Must-read: Ryan Avent: “The Fed Ruins Summer: America’s Central Bank Picks a Poor Time to Get Hawkish”
Must-Read: And agreement on my read of the Federal Reserve from the very sharp Ryan Avent. Nice to know that I am not crazy, or not that crazy…
The Fed Ruins Summer: America’s Central Bank Picks a Poor Time to Get Hawkish: “THE… Federal Reserve… ha[s] been desperate to hike rates, often…:
…keen to begin hiking in September, but were put off when market volatility threatened to undermine the American recovery. In December they managed to get the first increase on the books, and committee members were feeling cocky as 2016 began; Stanley Fischer, the vice-chairman, proclaimed that it would be a four-hike year… and here we are in mid-May with just the one, December rise behind us. But the Fed… is ready to give higher rates another chance…. Every Fed official to wander within range of a microphone warned that more rate hikes might be coming sooner than many people anticipate. And yesterday the Fed published minutes from its April meeting which were revealing:
Most participants judged that if incoming data were consistent with economic growth picking up…then it likely would be appropriate for the Committee to increase the target range for the federal funds rate in June….
[But] worries about runaway inflation are based on a view of the relationship between inflation and unemployment that looks shakier by the day…. Global labour and product markets are glutted… a global glut of investable savings too…. The Fed does not have cause to try to push inflation down. Its preferred measure of inflation continues to run below the Fed’s 2% target, as it has for the last four years. Somehow the Fed seems not to worry about what effect that might have on its credibility. All that undershooting has depressed market-based measures of inflation expectations…. If the Fed’s goal is to hit the 2% target in expectation, or on average, or most of the time, or every once in a while, or ever again, it might consider holding off on another rate rise until the magical 2% figure is reached. You know, just to make sure it can be done.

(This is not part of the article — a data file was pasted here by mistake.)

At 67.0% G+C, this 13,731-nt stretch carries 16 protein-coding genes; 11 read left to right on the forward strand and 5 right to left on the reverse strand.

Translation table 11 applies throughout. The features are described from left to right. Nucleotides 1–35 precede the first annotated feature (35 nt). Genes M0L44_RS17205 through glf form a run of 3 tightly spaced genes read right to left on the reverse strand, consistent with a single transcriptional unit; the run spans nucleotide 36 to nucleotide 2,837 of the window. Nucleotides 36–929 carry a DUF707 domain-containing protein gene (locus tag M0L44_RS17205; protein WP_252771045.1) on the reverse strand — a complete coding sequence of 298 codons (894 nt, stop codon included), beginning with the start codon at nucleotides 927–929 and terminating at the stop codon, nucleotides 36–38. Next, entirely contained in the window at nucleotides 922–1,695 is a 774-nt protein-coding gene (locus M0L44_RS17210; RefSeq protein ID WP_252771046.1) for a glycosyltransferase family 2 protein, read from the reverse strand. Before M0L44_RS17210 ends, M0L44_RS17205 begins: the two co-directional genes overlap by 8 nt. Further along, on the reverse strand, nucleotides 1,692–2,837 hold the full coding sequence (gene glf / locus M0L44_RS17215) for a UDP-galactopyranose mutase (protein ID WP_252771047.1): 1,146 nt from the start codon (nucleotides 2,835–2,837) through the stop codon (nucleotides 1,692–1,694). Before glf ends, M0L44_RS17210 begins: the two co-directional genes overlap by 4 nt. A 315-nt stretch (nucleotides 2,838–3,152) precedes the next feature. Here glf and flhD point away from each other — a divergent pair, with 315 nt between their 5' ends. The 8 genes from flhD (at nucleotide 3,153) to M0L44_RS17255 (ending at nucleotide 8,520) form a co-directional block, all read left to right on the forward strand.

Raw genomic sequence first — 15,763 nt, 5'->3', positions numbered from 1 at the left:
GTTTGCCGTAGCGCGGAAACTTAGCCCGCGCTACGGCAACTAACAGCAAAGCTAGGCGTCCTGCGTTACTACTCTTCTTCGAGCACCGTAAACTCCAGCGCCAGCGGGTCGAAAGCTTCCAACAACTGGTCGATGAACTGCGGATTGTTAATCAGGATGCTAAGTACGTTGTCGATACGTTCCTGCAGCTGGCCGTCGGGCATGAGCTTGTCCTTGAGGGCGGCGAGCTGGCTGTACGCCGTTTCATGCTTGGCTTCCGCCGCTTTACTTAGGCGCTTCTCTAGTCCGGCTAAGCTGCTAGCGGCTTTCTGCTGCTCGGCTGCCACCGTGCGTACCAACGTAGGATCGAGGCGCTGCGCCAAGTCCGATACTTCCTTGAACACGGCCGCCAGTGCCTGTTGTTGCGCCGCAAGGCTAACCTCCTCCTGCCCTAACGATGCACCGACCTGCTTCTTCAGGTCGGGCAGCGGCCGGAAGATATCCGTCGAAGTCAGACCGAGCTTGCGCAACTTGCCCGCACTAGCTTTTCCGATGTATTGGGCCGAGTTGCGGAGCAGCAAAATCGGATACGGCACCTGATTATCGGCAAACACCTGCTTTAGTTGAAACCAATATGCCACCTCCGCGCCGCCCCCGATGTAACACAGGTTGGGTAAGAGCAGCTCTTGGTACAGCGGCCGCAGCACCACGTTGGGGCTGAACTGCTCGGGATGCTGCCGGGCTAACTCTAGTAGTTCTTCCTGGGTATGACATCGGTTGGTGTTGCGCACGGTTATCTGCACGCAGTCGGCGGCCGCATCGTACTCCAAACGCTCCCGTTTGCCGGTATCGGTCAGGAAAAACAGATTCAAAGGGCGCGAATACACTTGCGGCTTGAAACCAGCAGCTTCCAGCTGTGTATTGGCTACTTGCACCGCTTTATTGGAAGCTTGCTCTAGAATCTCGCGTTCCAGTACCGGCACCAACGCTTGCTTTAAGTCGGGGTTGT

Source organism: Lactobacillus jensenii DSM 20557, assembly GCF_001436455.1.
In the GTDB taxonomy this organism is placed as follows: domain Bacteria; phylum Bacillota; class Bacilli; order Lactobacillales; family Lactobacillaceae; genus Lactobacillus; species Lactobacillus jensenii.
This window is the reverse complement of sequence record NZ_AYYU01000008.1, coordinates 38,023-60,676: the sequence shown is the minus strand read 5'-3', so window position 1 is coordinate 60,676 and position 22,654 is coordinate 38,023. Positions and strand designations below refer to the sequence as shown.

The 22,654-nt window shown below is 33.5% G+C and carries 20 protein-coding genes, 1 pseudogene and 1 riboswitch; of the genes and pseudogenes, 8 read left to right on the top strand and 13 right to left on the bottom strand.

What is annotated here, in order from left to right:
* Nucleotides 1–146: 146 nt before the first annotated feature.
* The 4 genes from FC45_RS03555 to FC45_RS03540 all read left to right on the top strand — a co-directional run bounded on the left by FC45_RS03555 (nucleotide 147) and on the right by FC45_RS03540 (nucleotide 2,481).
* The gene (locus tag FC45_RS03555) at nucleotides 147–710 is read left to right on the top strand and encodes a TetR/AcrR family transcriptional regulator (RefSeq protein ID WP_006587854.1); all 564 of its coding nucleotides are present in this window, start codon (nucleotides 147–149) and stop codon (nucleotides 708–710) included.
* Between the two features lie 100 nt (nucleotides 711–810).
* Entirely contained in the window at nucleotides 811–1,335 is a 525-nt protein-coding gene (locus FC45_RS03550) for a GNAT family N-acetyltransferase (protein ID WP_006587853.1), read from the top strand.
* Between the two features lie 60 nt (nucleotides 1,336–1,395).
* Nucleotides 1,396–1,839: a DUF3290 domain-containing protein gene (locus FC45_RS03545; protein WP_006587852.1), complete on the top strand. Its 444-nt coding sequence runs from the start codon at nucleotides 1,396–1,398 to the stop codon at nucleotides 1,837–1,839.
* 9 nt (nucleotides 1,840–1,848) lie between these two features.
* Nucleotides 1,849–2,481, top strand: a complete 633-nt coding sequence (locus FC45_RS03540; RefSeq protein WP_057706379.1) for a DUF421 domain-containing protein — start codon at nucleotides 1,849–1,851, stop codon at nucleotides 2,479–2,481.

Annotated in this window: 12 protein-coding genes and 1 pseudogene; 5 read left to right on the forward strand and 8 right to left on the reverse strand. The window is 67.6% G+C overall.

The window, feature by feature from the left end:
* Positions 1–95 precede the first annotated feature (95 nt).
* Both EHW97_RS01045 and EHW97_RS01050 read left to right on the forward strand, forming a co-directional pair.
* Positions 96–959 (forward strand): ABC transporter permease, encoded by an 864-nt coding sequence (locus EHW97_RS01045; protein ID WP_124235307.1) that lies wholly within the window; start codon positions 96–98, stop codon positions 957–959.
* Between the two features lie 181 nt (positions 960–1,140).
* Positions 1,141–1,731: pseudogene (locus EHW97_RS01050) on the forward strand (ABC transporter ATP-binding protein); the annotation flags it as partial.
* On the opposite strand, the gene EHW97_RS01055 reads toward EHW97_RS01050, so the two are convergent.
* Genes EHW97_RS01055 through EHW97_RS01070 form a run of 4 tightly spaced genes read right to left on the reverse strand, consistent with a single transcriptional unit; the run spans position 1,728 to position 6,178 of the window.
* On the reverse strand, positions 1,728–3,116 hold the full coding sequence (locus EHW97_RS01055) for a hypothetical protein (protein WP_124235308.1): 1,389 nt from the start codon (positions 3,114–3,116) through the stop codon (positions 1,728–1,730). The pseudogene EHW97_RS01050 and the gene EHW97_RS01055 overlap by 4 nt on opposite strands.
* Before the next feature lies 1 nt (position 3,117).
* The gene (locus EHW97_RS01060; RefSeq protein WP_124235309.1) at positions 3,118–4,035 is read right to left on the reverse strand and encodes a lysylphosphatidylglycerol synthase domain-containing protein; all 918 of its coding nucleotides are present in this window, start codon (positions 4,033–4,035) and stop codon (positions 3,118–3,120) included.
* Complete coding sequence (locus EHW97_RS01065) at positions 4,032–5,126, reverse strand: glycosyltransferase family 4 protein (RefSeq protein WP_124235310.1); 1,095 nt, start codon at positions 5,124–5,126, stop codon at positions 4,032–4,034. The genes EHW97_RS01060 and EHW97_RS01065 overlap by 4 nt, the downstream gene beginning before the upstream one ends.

But the single biggest, overwhelming, really important reason not to rush this is the asymmetry of risks facing the central bank. Actually, the Fed’s economic staff explains this well; from the minutes:
The risks to the forecast for real GDP were seen as tilted to the downside, reflecting the staff’s assessment that neither monetary nor fiscal policy was well positioned to help the economy withstand substantial adverse shocks. In addition, while there had been recent improvements in global financial and economic conditions, downside risks to the forecast from developments abroad, though smaller, remained. Consistent with the downside risk to aggregate demand, the staff viewed the risks to its outlook for the unemployment rate as skewed to the upside.
The Fed has unlimited room to raise interest rates…. It has almost no room to reduce rates…. Hiking now is a leap off a cliff in a fog; one could always wait and jump later once conditions are clearer, but having jumped blindly one cannot reverse course if the expected ledge isn’t where one thought it would be…